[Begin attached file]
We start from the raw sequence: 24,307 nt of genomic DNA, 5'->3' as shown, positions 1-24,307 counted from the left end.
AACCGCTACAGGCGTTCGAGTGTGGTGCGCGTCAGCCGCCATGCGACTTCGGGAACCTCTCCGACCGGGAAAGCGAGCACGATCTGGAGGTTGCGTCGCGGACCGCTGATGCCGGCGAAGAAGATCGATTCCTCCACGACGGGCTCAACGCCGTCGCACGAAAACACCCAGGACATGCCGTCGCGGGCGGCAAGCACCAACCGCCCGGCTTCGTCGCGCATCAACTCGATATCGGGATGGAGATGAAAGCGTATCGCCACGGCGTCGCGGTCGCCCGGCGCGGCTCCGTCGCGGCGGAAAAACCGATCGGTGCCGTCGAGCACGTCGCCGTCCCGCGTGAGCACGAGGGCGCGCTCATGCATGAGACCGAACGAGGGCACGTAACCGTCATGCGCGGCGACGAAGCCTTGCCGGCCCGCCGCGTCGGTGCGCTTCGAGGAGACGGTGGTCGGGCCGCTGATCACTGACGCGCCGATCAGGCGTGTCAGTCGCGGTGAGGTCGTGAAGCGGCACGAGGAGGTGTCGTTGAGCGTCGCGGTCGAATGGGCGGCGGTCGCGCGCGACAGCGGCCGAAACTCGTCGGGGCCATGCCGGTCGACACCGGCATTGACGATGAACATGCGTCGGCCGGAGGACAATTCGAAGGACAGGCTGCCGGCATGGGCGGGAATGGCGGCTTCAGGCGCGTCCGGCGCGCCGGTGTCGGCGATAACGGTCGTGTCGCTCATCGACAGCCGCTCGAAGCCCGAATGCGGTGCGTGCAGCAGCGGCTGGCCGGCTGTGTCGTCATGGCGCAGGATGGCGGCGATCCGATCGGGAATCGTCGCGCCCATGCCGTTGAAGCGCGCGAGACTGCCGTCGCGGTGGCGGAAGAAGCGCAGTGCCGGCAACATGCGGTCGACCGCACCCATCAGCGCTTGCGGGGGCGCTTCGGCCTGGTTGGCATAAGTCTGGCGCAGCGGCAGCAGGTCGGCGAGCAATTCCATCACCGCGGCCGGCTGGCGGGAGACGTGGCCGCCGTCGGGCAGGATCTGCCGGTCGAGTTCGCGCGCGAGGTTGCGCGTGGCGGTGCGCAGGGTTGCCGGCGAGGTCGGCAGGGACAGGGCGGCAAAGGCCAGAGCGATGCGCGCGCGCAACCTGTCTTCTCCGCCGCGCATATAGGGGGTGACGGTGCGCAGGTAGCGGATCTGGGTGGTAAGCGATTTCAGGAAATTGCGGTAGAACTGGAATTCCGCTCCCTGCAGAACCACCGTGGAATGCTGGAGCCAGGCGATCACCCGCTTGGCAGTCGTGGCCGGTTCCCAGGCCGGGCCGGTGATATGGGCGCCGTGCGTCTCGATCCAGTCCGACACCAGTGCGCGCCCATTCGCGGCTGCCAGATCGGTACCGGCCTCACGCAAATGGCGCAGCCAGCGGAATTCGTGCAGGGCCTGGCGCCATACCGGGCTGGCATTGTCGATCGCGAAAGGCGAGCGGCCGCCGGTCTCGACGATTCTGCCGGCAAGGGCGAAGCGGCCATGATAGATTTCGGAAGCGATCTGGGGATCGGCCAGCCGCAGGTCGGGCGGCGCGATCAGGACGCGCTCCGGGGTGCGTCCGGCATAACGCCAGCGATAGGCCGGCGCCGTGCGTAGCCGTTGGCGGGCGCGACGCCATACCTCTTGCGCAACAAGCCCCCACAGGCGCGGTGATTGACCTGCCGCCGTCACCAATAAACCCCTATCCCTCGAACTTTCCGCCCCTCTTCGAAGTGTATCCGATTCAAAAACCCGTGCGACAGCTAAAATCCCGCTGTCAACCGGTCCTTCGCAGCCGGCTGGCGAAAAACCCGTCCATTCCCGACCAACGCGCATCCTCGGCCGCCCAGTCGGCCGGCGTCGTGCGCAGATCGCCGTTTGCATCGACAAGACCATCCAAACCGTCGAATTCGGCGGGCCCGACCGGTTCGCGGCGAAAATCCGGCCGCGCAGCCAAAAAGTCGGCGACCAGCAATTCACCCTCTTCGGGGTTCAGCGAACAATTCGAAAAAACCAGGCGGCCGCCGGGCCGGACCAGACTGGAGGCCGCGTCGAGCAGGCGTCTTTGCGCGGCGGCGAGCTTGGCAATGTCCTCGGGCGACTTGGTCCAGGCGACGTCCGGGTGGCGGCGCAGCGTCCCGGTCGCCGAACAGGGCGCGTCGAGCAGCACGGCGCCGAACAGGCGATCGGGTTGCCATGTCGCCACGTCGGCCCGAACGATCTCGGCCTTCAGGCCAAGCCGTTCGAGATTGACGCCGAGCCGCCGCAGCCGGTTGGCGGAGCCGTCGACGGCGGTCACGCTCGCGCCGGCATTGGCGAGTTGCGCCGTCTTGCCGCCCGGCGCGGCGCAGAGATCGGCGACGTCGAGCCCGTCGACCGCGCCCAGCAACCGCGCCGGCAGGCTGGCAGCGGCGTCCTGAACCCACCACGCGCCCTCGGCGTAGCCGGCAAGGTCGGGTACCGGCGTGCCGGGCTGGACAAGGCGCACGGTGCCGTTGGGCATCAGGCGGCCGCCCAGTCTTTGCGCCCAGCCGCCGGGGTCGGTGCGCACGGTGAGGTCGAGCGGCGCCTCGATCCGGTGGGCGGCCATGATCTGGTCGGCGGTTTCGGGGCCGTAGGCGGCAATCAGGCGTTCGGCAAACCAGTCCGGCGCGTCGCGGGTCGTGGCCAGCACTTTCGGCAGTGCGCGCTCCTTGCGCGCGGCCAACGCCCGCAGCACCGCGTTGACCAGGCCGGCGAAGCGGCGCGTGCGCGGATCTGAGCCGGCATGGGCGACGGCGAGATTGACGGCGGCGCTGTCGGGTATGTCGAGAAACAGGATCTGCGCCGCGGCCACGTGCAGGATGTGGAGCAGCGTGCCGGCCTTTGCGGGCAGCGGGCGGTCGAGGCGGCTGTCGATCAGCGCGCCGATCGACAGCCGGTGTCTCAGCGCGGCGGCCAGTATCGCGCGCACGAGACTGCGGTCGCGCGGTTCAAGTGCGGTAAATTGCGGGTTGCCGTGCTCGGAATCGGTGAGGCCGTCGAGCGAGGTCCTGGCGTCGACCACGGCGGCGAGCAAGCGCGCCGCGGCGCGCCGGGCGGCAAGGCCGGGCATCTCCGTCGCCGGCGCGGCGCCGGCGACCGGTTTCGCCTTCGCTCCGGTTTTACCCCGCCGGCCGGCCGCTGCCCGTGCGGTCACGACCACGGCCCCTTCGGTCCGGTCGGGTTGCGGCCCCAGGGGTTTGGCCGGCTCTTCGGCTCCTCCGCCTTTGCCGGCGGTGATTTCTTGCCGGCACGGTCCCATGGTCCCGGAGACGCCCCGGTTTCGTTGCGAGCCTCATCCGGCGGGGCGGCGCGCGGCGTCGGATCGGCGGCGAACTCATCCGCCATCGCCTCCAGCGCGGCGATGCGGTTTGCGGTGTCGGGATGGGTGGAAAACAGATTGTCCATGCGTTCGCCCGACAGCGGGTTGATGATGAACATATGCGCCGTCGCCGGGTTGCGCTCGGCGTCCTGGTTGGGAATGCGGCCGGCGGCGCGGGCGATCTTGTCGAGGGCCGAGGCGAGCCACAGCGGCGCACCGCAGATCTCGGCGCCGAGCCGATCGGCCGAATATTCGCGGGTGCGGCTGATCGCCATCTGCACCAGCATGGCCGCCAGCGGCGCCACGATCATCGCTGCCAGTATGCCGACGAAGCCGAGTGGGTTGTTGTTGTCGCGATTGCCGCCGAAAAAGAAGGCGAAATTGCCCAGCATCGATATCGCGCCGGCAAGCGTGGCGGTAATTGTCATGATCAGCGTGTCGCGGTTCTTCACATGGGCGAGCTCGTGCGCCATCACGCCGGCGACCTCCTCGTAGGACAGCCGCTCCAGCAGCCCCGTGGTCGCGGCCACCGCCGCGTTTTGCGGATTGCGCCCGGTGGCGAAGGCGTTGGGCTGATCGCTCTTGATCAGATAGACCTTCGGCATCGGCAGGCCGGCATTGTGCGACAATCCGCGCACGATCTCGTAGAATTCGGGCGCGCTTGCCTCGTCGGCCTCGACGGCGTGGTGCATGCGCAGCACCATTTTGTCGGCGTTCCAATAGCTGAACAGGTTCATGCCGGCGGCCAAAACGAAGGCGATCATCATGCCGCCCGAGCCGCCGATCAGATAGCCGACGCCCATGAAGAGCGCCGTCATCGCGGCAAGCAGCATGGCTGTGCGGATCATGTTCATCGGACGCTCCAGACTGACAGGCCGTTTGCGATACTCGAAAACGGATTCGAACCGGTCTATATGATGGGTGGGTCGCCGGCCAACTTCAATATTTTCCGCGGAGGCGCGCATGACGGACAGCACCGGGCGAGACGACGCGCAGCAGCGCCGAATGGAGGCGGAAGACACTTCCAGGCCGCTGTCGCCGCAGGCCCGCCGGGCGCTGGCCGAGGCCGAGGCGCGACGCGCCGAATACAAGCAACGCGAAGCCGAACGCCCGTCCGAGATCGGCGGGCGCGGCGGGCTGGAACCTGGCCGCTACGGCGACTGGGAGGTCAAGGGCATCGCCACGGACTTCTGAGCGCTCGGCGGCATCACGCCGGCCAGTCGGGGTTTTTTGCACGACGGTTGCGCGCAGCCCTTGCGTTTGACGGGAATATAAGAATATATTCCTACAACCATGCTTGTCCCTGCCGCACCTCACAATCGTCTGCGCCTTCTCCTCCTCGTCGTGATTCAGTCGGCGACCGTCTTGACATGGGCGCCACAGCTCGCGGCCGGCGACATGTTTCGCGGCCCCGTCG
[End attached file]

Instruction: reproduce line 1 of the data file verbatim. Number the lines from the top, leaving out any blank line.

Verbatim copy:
We start from the raw sequence: 24,307 nt of genomic DNA, 5'->3' as shown, positions 1-24,307 counted from the left end.